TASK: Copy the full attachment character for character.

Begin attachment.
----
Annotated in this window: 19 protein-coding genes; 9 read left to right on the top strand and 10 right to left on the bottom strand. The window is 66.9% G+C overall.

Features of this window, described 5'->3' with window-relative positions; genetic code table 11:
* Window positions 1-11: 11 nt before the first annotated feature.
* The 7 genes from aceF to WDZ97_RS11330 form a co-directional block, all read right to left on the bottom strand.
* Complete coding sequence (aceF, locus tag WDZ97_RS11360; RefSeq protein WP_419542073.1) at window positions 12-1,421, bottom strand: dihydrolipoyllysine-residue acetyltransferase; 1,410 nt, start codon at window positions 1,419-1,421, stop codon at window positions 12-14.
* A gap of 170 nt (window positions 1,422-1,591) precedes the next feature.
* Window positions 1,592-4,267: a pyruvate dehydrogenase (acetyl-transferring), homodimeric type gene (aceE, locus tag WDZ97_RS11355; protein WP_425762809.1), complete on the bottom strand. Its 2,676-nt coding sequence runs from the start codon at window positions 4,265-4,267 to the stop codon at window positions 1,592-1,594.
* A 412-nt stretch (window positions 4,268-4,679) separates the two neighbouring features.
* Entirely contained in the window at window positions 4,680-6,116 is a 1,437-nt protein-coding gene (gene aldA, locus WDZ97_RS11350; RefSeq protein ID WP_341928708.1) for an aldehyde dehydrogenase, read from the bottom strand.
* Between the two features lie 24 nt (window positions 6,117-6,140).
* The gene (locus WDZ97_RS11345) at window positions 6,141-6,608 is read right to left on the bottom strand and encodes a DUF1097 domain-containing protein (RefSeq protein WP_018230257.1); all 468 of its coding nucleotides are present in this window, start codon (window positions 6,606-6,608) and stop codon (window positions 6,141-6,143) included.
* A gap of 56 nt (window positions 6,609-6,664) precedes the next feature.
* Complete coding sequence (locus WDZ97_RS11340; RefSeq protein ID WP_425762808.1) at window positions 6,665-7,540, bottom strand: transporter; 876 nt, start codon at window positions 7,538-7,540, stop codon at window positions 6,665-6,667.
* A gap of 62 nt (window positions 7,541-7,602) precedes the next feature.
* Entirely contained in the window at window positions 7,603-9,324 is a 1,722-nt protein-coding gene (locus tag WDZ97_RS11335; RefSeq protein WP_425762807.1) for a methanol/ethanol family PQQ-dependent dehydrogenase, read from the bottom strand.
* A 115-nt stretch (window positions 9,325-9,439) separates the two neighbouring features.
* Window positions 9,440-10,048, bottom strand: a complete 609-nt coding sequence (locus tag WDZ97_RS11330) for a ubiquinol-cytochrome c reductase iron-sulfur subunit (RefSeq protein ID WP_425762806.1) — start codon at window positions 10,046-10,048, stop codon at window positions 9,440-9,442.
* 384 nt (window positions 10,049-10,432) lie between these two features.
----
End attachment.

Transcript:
Annotated in this window: 19 protein-coding genes; 9 read left to right on the top strand and 10 right to left on the bottom strand. The window is 66.9% G+C overall.

Features of this window, described 5'->3' with window-relative positions; genetic code table 11:
* Window positions 1-11: 11 nt before the first annotated feature.
* The 7 genes from aceF to WDZ97_RS11330 form a co-directional block, all read right to left on the bottom strand.
* Complete coding sequence (aceF, locus tag WDZ97_RS11360; RefSeq protein WP_419542073.1) at window positions 12-1,421, bottom strand: dihydrolipoyllysine-residue acetyltransferase; 1,410 nt, start codon at window positions 1,419-1,421, stop codon at window positions 12-14.
* A gap of 170 nt (window positions 1,422-1,591) precedes the next feature.
* Window positions 1,592-4,267: a pyruvate dehydrogenase (acetyl-transferring), homodimeric type gene (aceE, locus tag WDZ97_RS11355; protein WP_425762809.1), complete on the bottom strand. Its 2,676-nt coding sequence runs from the start codon at window positions 4,265-4,267 to the stop codon at window positions 1,592-1,594.
* A 412-nt stretch (window positions 4,268-4,679) separates the two neighbouring features.
* Entirely contained in the window at window positions 4,680-6,116 is a 1,437-nt protein-coding gene (gene aldA, locus WDZ97_RS11350; RefSeq protein ID WP_341928708.1) for an aldehyde dehydrogenase, read from the bottom strand.
* Between the two features lie 24 nt (window positions 6,117-6,140).
* The gene (locus WDZ97_RS11345) at window positions 6,141-6,608 is read right to left on the bottom strand and encodes a DUF1097 domain-containing protein (RefSeq protein WP_018230257.1); all 468 of its coding nucleotides are present in this window, start codon (window positions 6,606-6,608) and stop codon (window positions 6,141-6,143) included.
* A gap of 56 nt (window positions 6,609-6,664) precedes the next feature.
* Complete coding sequence (locus WDZ97_RS11340; RefSeq protein ID WP_425762808.1) at window positions 6,665-7,540, bottom strand: transporter; 876 nt, start codon at window positions 7,538-7,540, stop codon at window positions 6,665-6,667.
* A gap of 62 nt (window positions 7,541-7,602) precedes the next feature.
* Entirely contained in the window at window positions 7,603-9,324 is a 1,722-nt protein-coding gene (locus tag WDZ97_RS11335; RefSeq protein WP_425762807.1) for a methanol/ethanol family PQQ-dependent dehydrogenase, read from the bottom strand.
* A 115-nt stretch (window positions 9,325-9,439) separates the two neighbouring features.
* Window positions 9,440-10,048, bottom strand: a complete 609-nt coding sequence (locus tag WDZ97_RS11330) for a ubiquinol-cytochrome c reductase iron-sulfur subunit (RefSeq protein ID WP_425762806.1) — start codon at window positions 10,046-10,048, stop codon at window positions 9,440-9,442.
* 384 nt (window positions 10,049-10,432) lie between these two features.